Add the Python bin directory to your path. Add this line to your .bash_profile: export PATH="$PATH:/opt/local/Library/Frameworks/Python.framework/Versions/2.7/bin"
If you're using MySQL, install the Python/MySQL connector: sudo port install py-mysql
Now you can start building your project. The official Django tutorial is a great place to start.
Every other month or so I've had the need to provision a clean Mac with a node.js development environment. I've summarized my steps here for quick reference (mostly for myself, but perhaps other people will find this useful).
[This post originally appeared on my company blog here. I am re-posting it here for posterity.]
Hi, I'm Benjamin Haas, and I'm a software engineer and manager at Control Group. I am also a developer advocate, which means that in addition to helping build great products and experiences, I try to ensure that developers have a voice in all company-wide initiatives, projects, and processes. Furthermore, I am involved with our developer community outreach initiative, as we recognize that we are part of a larger group of companies and individuals that are actively working toward the technological transformation of New York City.
One aspect of developer advocacy and outreach that is important for me is being an active part of our Women in Technology program. Gender diversity in the workplace is a goal that I am happy to say I am working toward, and I am joined by a pleasingly well-rounded crew of co-workers.
My friend Jackie from Only Make Believe recently asked me to speak at the Emerging Leaders of New York Arts (ELNYA) event at the Talking Transition tent in New York. Talking Transition is an initiative to give New Yorkers the chance to take part in a conversation with the incoming DeBlasio mayoral administration. At the ELNYA event, I represented the city's tech needs, as they intersect with needs of the arts and arts administrators community. Here is the gist of what I said.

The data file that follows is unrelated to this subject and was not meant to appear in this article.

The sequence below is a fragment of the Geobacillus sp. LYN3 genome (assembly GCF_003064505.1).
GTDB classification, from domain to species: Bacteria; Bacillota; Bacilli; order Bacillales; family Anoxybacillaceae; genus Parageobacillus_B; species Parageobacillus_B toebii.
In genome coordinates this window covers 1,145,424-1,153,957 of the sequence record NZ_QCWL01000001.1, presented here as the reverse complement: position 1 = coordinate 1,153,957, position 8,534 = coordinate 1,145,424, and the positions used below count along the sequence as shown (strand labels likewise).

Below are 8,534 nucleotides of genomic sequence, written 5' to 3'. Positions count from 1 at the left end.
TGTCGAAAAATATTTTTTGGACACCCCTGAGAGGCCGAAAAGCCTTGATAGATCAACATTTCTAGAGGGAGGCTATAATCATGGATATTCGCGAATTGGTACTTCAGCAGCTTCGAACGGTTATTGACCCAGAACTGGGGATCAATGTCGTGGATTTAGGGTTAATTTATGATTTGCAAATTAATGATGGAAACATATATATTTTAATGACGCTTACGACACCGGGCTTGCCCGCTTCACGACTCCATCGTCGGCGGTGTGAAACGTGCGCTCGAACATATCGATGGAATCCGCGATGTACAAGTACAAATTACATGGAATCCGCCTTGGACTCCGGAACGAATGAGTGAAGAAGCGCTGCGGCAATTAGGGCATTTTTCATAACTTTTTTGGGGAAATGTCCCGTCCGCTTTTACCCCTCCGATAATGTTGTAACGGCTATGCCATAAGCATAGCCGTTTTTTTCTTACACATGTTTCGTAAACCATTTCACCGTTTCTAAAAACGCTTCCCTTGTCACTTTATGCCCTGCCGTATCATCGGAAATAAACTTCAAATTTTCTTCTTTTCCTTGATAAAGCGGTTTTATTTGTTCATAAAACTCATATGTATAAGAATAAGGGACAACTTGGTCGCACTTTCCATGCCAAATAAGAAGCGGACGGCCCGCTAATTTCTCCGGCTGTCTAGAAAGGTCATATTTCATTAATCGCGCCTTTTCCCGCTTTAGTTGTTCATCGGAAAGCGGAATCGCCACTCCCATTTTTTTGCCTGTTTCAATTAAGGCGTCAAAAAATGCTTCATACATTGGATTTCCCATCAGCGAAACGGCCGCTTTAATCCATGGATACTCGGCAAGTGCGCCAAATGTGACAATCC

Let's say you're busy working on your project, creating feature branches right and left to build out your super sweet app. Then your dev team decides to change their feature branch naming convention. How do you proceed without having an aneurysm? Can you easily accomodate your team's plan and not end up wanting to punch people in the face? Yep! As a matter of fact it's super simple to rename your branches. Here's how.
When Marci and I went to New Orleans last year, we solicited the advice of our friends (Joshua M. Bernstein!Scott Gold! Molly Dorfman!) regarding where to eat and drink. I compiled their recommendations, along with some spots from eater.com, and made this Google map. Since then I've shared this so many times that I figured I should just publish it here. Enjoy, and let me know if anything is out of date.
It has been a year since I originally wrote the "Installing Yii Users and Rights in 5 Steps" tutorial, and both the Yii framework and the modules themselves have had some updates since then. I made some slight tweaks to the tutorial and updated the git repository to match the current builds.